My horse was listed as entered in the race, but it says “also eligible.” What does this mean?
Entries are taken three days ahead of the actual race date, the race is included in the race card, but your horse is ‘also eligible.’ Generally races are limited to 12 entries. If more than 12 horses are entered into a race the racing secretary draws 12 random names from the entries and these are the official starters. Two, sometimes three added horse names are drawn and listed in the order drawn as an ‘also eligible.’ If there is a scratch, a horse dropping out of the race prior to 10 a.m. on race day, then the first also eligible horse draws into the race and so on. Also eligible entries are automatically scratched from the race at 10 a.m. so if there is a late scratch, no one can draw in.
The second ‘also eligible’ is a horse entered for a specific condition. For example, if the race is originally listed as a turf race and it is shifted to a dirt race as the ‘also eligible for dirt only’ it will then draw into the race otherwise they will not be allowed to run.
The condition book said the race was planned for Monday, but it isn’t listed? What happened?
We will never know exactly why it took a week for the race to be carded, perhaps it had only a few entries for May 9 and the racing secretary had full fields for the other races; or it didn’t draw enough entries until a week later.
Why don’t I know my horse is racing in advance? I can’t make plans to go see the horse run if I don’t know two or three weeks ahead that he/she will race?
This is often the most frustrating part of owning a racehorse, when will our horse race! Trainers rely on a track’s condition book to determine a race schedule. Condition books can be very unsatisfying and very complicated. The racing secretary is the ultimate decision maker when it comes to the condition book, which is the bible for the industry. Racing secretaries are continually talking with trainers to understand what horses are in training and what type of races trainers are looking for. Unfortunately the book is often designed and tilted toward the larger scale trainers with scores of horses in training because they know they will help fill races.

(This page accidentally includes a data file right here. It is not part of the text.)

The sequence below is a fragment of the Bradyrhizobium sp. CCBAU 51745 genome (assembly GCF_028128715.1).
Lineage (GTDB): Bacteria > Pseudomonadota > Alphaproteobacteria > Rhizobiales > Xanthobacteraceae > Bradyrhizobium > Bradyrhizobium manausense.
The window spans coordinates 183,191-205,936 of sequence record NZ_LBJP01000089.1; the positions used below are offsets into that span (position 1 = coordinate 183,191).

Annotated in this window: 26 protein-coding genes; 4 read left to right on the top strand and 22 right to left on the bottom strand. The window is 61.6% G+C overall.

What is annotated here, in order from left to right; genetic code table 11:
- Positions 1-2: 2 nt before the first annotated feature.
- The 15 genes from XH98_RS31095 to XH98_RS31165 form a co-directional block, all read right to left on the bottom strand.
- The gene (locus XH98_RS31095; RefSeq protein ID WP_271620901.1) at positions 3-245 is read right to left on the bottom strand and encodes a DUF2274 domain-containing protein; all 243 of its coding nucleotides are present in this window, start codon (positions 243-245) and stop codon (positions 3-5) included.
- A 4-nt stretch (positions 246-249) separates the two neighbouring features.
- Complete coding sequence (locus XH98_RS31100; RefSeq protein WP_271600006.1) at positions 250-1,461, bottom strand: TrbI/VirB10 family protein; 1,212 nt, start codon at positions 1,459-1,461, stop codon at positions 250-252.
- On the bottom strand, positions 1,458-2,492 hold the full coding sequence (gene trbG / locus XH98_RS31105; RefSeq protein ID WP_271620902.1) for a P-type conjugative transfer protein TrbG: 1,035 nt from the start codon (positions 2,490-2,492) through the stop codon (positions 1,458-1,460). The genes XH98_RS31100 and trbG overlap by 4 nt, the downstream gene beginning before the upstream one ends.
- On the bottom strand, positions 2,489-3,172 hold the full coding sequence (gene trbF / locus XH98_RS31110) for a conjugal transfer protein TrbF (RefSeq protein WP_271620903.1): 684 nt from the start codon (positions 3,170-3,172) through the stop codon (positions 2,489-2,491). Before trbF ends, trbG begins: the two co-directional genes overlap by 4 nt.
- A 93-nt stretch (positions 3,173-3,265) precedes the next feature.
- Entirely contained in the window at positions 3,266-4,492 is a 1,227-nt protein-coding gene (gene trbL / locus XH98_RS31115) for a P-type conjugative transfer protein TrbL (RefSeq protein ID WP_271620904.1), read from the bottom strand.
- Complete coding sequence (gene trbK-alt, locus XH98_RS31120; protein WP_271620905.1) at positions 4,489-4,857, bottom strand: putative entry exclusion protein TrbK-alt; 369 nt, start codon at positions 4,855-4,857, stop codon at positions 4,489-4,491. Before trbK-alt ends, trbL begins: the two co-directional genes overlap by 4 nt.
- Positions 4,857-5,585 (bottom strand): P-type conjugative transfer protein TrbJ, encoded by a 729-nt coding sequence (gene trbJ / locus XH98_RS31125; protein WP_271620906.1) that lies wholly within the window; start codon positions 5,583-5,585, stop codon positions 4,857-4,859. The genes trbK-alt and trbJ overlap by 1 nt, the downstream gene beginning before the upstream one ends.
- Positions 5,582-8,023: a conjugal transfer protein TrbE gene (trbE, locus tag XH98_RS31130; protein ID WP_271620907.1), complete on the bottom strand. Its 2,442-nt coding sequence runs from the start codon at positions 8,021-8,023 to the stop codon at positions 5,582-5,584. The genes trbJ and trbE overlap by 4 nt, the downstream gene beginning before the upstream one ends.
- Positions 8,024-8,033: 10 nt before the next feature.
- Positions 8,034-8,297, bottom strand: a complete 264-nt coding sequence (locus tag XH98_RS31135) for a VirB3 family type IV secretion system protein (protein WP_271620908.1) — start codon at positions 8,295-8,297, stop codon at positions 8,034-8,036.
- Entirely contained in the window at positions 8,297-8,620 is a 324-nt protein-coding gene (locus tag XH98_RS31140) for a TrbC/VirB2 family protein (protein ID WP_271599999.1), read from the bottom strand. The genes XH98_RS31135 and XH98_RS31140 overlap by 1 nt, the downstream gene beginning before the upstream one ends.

Let’s illustrate a typical condition book cycle. The Belmont Park spring/summer meet, which starts in late April or early May runs until mid-July. A condition book usually covers three weeks or 15 actual days of racing. Multiple books will be published through the meet period. So, trainers can plan only 15 days in advance. The book is customarily published about 10 days before it goes into effect.
Trainers meticulously read through each condition book and pencil in potential races for the horses they train. So, it is possible for the trainer to look out two, three weeks at a time and tell us there is a target race in mind. Many things can happen to change that final decision such as a minor injury to the horse, the horse isn’t training well and the trainer recommends against entering, or the trainer learns that the field is shaping up to be particularly difficult and decides to wait for another race. Even the weather forecast can play a role in the decision to enter.
Official race entries are taken only two or three days before the actual race and that alone doesn’t guarantee a horse will be racing. Racing secretaries will offer as many as 10, 11, 12 races for each race day but end up using only nine of these races. The first nine races in the condition book for that specific day are the preferred races and the remainder listed as substitutes. Why? The simplest reason is some races don’t draw enough entries to run and the racing secretary plans for such. In the instance that more than nine races draw a large number of entries the racing secretary will usually select the first nine or 10 races listed in the condition book and ignore the “substitute” or “extras” also listed.
So, until the actual race card is announced late on entry day, you don’t know that a horse will be running, which makes it difficult for advance planning. It isn’t quite the same with a stakes race as nominations are taken weeks in advance, but official entries are only taken on the same schedule as all races for that day.